Trump’s Trade-War Miscalculation
The US seems convinced that it is up against a China with a particularly weak hand, owing to the risk of a hard landing for its economy. But while China imports relatively little from the US, it may have even more weapons than its opponent.
SHANGHAI – Just when a trade agreement between the United States and China appeared to be in sight, negotiators found themselves back at square one. The immediate reason for the disruption was China’s insistence on a substantially rewritten draft agreement, which, according to US President Donald Trump’s administration, reneges on previously agreed terms. But the root cause of China’s changes to the draft – the reason behind its reluctance to meet US demands – lies in a fundamental miscalculation by the Trump administration.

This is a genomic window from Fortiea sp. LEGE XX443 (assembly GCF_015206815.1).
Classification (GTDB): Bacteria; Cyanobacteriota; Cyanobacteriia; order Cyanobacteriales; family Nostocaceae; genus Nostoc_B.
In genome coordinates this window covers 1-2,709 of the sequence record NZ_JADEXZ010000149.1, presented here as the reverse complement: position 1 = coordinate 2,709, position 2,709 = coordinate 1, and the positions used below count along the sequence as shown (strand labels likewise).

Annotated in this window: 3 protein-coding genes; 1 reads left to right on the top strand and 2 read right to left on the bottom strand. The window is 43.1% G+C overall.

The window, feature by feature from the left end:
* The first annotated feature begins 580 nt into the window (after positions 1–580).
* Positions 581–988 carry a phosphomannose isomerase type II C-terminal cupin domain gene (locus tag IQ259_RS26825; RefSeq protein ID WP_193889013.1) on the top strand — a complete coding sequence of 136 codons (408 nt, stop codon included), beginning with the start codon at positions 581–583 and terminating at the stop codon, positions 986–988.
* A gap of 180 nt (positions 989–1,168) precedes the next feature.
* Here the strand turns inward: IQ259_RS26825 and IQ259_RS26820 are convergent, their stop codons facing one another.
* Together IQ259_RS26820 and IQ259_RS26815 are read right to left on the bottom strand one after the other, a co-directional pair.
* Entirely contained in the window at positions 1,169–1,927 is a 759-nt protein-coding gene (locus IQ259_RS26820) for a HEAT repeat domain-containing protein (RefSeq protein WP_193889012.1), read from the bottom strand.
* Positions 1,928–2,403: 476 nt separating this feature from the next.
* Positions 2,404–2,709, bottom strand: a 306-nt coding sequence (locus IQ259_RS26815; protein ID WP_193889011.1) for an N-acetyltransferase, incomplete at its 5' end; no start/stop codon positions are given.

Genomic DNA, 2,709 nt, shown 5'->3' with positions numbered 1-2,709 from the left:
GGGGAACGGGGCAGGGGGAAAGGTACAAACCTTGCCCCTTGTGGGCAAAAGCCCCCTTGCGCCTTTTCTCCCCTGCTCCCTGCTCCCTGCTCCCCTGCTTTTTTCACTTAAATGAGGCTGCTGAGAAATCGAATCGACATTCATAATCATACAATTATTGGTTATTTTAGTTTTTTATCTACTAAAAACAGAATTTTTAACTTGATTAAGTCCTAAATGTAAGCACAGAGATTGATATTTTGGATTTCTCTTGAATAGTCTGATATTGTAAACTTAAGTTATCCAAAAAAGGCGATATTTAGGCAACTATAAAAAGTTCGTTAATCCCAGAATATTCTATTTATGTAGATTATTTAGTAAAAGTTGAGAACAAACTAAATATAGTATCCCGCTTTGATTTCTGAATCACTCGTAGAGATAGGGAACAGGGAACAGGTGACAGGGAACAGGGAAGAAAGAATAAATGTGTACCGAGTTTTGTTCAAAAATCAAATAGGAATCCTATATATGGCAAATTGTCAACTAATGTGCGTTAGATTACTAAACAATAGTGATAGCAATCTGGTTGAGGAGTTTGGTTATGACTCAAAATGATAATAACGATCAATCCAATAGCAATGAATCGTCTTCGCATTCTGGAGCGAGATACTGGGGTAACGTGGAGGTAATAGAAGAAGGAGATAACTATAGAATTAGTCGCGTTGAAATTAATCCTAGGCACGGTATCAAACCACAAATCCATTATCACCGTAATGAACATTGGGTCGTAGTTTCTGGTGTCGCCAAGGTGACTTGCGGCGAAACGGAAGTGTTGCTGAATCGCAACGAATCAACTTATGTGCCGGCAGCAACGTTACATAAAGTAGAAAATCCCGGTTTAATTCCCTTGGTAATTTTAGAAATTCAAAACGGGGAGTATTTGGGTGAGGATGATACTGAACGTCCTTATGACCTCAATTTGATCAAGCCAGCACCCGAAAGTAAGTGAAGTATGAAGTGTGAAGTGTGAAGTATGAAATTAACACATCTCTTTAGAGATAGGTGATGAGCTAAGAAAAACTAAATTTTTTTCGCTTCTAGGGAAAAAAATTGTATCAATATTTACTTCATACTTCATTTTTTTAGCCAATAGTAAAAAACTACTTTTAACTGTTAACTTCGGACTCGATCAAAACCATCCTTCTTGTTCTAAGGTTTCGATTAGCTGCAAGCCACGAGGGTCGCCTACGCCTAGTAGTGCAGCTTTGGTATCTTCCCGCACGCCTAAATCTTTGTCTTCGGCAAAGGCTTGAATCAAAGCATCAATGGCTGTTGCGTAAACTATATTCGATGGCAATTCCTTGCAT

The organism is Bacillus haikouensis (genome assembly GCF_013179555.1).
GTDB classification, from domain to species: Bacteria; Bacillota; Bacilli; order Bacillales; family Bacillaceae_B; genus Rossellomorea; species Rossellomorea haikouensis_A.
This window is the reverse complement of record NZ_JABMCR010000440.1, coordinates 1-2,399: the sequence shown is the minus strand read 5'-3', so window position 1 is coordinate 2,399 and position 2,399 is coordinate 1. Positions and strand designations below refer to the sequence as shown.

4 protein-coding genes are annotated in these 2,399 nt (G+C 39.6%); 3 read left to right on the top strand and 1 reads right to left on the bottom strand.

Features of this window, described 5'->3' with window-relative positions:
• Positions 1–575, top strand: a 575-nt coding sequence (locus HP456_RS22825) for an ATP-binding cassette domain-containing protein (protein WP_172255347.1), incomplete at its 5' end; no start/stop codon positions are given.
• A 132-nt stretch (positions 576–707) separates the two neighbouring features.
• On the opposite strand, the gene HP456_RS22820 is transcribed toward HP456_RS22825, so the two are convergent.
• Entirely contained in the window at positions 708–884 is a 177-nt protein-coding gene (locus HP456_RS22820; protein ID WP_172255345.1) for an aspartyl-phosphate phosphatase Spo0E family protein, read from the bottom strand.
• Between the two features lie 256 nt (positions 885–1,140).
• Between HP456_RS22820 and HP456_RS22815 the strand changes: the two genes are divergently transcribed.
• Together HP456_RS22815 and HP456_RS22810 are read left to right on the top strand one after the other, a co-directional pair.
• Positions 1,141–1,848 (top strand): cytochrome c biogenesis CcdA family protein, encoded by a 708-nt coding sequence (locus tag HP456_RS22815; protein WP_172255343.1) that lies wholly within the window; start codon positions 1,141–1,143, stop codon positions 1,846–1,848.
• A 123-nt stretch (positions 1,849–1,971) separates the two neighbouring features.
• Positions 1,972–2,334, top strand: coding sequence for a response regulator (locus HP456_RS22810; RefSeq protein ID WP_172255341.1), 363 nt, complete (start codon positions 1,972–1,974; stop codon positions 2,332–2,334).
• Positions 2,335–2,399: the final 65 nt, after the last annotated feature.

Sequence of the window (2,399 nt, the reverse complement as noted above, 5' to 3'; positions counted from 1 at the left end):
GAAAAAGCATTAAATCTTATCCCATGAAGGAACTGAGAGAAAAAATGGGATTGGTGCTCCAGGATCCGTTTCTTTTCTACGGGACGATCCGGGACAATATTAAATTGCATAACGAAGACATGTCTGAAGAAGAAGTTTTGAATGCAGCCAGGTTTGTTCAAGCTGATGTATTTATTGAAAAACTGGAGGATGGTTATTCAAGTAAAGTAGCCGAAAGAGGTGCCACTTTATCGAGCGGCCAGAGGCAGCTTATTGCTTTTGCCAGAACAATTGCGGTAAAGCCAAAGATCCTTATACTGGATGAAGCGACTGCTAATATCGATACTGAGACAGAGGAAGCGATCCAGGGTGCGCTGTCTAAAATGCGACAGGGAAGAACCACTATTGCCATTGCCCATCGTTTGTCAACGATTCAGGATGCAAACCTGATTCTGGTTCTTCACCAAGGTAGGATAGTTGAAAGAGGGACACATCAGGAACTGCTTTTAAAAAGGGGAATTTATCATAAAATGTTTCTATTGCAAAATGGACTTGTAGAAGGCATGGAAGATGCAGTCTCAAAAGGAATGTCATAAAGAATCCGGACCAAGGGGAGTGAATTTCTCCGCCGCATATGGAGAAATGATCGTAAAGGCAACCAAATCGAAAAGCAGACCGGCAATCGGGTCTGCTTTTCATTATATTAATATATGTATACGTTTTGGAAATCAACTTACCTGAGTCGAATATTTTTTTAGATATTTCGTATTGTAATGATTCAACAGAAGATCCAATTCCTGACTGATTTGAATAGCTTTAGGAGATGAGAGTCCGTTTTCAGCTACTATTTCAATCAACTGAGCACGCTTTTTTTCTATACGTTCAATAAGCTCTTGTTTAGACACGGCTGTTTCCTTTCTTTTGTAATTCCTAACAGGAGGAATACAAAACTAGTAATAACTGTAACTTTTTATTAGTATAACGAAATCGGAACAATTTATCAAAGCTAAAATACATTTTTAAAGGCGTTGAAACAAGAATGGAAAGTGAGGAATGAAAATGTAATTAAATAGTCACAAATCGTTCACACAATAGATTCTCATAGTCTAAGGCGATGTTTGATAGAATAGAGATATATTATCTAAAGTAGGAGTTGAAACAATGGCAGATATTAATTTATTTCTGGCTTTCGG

Simply put, the US has been overplaying its hand. The agreement that China rewrote would have obliged the Chinese side to legislate some of the changes sought by the US, and it was negotiated amid an aggressive US campaign against the Chinese telecommunications giant Huawei. That campaign has included adding the company to America’s trade blacklist, thereby cutting off its supply of critical technologies, and pushing allies to isolate the company as well.
While such actions will undoubtedly hurt Huawei, the company can eventually offset its losses by forging ties with other fast-growing Chinese tech companies. For the rest of the world, however, the Trump’s administration’s attacks on Huawei – and on China more generally – will have far-reaching consequences.